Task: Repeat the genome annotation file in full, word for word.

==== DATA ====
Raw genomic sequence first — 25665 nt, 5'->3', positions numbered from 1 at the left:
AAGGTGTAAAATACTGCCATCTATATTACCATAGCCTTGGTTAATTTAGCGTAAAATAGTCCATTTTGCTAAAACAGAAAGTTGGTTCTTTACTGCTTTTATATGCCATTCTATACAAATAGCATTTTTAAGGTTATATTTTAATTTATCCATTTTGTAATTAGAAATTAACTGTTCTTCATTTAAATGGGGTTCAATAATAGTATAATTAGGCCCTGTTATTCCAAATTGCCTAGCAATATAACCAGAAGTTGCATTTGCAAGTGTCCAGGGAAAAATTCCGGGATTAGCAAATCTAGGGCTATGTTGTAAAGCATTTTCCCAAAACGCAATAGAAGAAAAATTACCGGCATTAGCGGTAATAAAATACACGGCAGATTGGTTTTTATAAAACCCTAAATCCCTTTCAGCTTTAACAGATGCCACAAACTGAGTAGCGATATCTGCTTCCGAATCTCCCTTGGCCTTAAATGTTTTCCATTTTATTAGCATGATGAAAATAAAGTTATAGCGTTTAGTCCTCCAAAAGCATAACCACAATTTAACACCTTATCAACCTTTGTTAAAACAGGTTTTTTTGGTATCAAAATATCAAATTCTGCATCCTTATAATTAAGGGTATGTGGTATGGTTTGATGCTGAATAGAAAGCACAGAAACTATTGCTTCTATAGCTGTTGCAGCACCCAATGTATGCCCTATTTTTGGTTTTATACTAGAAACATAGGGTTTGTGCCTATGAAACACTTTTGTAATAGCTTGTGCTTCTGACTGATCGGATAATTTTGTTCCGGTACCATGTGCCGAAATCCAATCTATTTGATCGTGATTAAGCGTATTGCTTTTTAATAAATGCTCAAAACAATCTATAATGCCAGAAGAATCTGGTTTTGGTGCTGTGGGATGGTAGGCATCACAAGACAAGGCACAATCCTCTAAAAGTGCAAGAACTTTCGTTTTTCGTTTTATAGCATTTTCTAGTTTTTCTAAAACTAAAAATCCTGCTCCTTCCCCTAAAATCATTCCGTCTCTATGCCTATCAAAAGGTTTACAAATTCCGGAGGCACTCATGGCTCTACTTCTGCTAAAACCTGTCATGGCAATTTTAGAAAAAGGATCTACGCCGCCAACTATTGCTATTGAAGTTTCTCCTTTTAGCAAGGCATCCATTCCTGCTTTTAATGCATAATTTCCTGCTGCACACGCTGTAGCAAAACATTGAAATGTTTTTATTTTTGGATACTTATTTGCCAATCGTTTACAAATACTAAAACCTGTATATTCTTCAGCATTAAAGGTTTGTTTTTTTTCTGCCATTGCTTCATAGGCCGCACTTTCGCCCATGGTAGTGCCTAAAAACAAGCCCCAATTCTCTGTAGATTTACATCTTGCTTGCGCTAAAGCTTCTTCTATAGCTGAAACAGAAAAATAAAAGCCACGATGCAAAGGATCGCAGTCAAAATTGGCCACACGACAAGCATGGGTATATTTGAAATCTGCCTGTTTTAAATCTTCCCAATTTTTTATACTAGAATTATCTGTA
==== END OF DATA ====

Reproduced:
Raw genomic sequence first — 25665 nt, 5'->3', positions numbered from 1 at the left:
AAGGTGTAAAATACTGCCATCTATATTACCATAGCCTTGGTTAATTTAGCGTAAAATAGTCCATTTTGCTAAAACAGAAAGTTGGTTCTTTACTGCTTTTATATGCCATTCTATACAAATAGCATTTTTAAGGTTATATTTTAATTTATCCATTTTGTAATTAGAAATTAACTGTTCTTCATTTAAATGGGGTTCAATAATAGTATAATTAGGCCCTGTTATTCCAAATTGCCTAGCAATATAACCAGAAGTTGCATTTGCAAGTGTCCAGGGAAAAATTCCGGGATTAGCAAATCTAGGGCTATGTTGTAAAGCATTTTCCCAAAACGCAATAGAAGAAAAATTACCGGCATTAGCGGTAATAAAATACACGGCAGATTGGTTTTTATAAAACCCTAAATCCCTTTCAGCTTTAACAGATGCCACAAACTGAGTAGCGATATCTGCTTCCGAATCTCCCTTGGCCTTAAATGTTTTCCATTTTATTAGCATGATGAAAATAAAGTTATAGCGTTTAGTCCTCCAAAAGCATAACCACAATTTAACACCTTATCAACCTTTGTTAAAACAGGTTTTTTTGGTATCAAAATATCAAATTCTGCATCCTTATAATTAAGGGTATGTGGTATGGTTTGATGCTGAATAGAAAGCACAGAAACTATTGCTTCTATAGCTGTTGCAGCACCCAATGTATGCCCTATTTTTGGTTTTATACTAGAAACATAGGGTTTGTGCCTATGAAACACTTTTGTAATAGCTTGTGCTTCTGACTGATCGGATAATTTTGTTCCGGTACCATGTGCCGAAATCCAATCTATTTGATCGTGATTAAGCGTATTGCTTTTTAATAAATGCTCAAAACAATCTATAATGCCAGAAGAATCTGGTTTTGGTGCTGTGGGATGGTAGGCATCACAAGACAAGGCACAATCCTCTAAAAGTGCAAGAACTTTCGTTTTTCGTTTTATAGCATTTTCTAGTTTTTCTAAAACTAAAAATCCTGCTCCTTCCCCTAAAATCATTCCGTCTCTATGCCTATCAAAAGGTTTACAAATTCCGGAGGCACTCATGGCTCTACTTCTGCTAAAACCTGTCATGGCAATTTTAGAAAAAGGATCTACGCCGCCAACTATTGCTATTGAAGTTTCTCCTTTTAGCAAGGCATCCATTCCTGCTTTTAATGCATAATTTCCTGCTGCACACGCTGTAGCAAAACATTGAAATGTTTTTATTTTTGGATACTTATTTGCCAATCGTTTACAAATACTAAAACCTGTATATTCTTCAGCATTAAAGGTTTGTTTTTTTTCTGCCATTGCTTCATAGGCCGCACTTTCGCCCATGGTAGTGCCTAAAAACAAGCCCCAATTCTCTGTAGATTTACATCTTGCTTGCGCTAAAGCTTCTTCTATAGCTGAAACAGAAAAATAAAAGCCACGATGCAAAGGATCGCAGTCAAAATTGGCCACACGACAAGCATGGGTATATTTGAAATCTGCCTGTTTTAAATCTTCCCAATTTTTTATACTAGAATTATCTGTA